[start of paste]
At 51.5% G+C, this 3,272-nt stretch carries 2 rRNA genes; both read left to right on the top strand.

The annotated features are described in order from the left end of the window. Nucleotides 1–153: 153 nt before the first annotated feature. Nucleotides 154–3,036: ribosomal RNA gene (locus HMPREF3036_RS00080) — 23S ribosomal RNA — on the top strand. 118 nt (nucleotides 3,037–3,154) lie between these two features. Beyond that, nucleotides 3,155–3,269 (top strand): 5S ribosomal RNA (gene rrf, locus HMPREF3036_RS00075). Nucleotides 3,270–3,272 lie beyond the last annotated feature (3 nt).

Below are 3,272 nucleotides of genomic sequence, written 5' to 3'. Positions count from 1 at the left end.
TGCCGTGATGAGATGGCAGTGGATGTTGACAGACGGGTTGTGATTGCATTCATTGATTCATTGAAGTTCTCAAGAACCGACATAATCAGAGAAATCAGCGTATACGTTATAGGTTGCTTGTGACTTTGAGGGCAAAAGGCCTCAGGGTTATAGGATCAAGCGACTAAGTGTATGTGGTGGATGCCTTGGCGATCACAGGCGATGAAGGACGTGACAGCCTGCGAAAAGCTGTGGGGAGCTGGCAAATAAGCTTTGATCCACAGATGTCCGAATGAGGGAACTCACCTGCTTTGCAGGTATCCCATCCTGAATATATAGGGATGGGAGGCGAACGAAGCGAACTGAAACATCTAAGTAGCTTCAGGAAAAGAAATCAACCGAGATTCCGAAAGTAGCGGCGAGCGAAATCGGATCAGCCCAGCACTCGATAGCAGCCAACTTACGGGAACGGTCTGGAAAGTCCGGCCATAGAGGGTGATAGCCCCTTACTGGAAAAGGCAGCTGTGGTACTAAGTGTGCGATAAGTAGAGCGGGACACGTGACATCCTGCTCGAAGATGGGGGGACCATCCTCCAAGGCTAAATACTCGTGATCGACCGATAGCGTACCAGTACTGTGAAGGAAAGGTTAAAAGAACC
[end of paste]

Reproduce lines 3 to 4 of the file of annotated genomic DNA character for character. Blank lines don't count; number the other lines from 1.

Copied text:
Below are 3,272 nucleotides of genomic sequence, written 5' to 3'. Positions count from 1 at the left end.
TGCCGTGATGAGATGGCAGTGGATGTTGACAGACGGGTTGTGATTGCATTCATTGATTCATTGAAGTTCTCAAGAACCGACATAATCAGAGAAATCAGCGTATACGTTATAGGTTGCTTGTGACTTTGAGGGCAAAAGGCCTCAGGGTTATAGGATCAAGCGACTAAGTGTATGTGGTGGATGCCTTGGCGATCACAGGCGATGAAGGACGTGACAGCCTGCGAAAAGCTGTGGGGAGCTGGCAAATAAGCTTTGATCCACAGATGTCCGAATGAGGGAACTCACCTGCTTTGCAGGTATCCCATCCTGAATATATAGGGATGGGAGGCGAACGAAGCGAACTGAAACATCTAAGTAGCTTCAGGAAAAGAAATCAACCGAGATTCCGAAAGTAGCGGCGAGCGAAATCGGATCAGCCCAGCACTCGATAGCAGCCAACTTACGGGAACGGTCTGGAAAGTCCGGCCATAGAGGGTGATAGCCCCTTACTGGAAAAGGCAGCTGTGGTACTAAGTGTGCGATAAGTAGAGCGGGACACGTGACATCCTGCTCGAAGATGGGGGGACCATCCTCCAAGGCTAAATACTCGTGATCGACCGATAGCGTACCAGTACTGTGAAGGAAAGGTTAAAAGAACC